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This memoir, which, it is but just to say, owes its chief scientific interest to his pen, attracted unusual attention at home and abroad, and was complimented by many European geologists. It was pronounced by the best critics a real contribution to geological science, and is still referred to by all writers who have occasion to notice the organic remains of Kentucky. Its claims to the consideration of medical men rest upon the connection which is shown in it to exist between certain geological formations and particular diseases.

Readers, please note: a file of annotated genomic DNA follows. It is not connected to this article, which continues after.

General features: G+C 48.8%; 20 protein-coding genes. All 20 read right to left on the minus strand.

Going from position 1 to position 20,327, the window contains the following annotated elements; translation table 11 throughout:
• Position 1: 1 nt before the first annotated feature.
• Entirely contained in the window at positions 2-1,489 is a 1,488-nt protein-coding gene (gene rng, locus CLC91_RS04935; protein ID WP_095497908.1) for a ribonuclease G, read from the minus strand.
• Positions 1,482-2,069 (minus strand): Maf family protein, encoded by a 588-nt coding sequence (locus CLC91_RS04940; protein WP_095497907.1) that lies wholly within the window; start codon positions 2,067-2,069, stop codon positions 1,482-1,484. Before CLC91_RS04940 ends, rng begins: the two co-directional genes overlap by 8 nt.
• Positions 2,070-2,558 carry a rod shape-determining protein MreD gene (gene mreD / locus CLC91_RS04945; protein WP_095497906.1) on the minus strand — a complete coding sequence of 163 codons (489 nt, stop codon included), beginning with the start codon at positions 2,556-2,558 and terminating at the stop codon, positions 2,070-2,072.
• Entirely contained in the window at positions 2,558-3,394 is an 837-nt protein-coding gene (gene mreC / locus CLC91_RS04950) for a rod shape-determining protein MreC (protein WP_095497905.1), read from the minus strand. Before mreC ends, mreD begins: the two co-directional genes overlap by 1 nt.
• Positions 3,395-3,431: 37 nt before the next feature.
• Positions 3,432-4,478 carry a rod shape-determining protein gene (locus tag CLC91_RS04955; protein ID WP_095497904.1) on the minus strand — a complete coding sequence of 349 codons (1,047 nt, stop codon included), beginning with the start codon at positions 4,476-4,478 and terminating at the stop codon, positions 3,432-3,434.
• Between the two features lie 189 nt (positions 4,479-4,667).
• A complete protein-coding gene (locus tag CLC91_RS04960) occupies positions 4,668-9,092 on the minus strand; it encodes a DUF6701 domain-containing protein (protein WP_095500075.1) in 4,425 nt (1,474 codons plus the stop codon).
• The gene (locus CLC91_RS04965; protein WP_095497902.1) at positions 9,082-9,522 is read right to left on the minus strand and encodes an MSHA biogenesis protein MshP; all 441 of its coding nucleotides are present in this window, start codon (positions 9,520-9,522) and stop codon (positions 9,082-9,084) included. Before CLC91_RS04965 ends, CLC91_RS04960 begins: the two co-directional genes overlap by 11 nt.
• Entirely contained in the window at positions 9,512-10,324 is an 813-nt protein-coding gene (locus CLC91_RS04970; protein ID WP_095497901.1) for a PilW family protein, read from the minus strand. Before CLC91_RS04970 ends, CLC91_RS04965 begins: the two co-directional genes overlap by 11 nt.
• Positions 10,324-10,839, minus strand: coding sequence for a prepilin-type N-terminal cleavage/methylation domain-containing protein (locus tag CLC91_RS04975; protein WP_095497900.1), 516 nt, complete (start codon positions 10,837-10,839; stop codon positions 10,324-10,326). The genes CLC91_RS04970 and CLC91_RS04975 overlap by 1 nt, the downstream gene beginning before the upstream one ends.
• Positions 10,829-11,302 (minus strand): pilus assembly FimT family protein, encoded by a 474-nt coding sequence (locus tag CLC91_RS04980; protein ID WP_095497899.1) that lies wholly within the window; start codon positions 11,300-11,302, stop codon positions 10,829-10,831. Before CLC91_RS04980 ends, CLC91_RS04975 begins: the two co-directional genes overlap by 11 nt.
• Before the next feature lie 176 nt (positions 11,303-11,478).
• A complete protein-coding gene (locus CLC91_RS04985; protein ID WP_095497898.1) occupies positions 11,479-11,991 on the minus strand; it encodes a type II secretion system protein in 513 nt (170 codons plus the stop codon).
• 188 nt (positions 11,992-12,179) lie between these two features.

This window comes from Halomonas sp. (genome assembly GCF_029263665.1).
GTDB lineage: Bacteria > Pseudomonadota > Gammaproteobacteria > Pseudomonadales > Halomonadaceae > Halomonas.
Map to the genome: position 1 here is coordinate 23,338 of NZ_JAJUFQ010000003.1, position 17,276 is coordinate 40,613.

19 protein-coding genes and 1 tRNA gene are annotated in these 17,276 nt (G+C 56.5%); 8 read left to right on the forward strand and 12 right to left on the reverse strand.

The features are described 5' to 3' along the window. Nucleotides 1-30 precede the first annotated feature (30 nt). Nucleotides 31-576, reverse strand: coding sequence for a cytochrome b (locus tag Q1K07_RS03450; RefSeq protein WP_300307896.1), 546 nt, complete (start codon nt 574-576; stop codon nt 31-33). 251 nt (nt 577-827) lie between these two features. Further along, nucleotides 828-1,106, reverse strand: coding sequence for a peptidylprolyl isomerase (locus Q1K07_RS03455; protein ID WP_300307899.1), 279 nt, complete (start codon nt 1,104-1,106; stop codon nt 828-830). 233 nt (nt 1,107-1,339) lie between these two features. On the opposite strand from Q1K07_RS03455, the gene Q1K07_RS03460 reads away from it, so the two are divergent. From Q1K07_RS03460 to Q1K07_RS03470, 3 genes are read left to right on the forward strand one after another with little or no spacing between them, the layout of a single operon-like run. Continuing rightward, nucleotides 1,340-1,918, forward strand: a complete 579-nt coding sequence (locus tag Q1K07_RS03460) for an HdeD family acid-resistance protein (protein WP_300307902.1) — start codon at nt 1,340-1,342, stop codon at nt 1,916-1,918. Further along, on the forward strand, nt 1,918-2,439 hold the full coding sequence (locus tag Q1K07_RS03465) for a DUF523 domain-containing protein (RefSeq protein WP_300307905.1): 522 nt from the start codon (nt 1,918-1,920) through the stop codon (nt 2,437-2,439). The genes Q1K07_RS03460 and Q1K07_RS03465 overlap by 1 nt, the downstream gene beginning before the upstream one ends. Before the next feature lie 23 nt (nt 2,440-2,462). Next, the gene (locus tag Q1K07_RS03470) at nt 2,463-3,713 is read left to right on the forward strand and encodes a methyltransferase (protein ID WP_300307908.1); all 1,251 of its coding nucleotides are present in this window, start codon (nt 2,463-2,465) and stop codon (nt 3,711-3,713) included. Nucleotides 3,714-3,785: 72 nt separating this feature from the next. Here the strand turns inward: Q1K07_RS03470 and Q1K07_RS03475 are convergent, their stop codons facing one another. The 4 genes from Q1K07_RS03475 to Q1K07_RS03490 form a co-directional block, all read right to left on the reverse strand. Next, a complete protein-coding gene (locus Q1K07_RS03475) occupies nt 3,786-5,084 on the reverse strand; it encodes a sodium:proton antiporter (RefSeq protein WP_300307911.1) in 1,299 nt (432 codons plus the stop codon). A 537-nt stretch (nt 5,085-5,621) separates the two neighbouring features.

He continued to labor in the survey of the Territories, under the government of the United States, until 1850, when he made a voyage to Oregon with Dr. John Evans, for the purpose of making a geological reconnoissance of that Territory. The work occupied him eighteen months, and the palæontological report of the survey was written by him. He returned to Louisville in 1852; and on the 18th of November, in that year, married Miss E. M. Allen, a lady whose love of science, domestic virtues and fine literary accomplishments heightened the usefulness as well as the charm of his subsequent life. For nearly a year after his return from Oregon, he was employed on the palæontology of the Red River Exploration, which had just been completed by his brother, the late Dr. George G. Shumard, in connection with Capt. R. B. Marcy. He was equally at home in the field making surveys and determining the relative ages of formations, and in his study writing reports and authenticating the genera and species of fossils; and his powers of observation, his patience and accuracy rendered his researches eminently trustworthy. His communications bore unmistakable evidence of learning and fidelity, and were always accepted as from the hand of a master.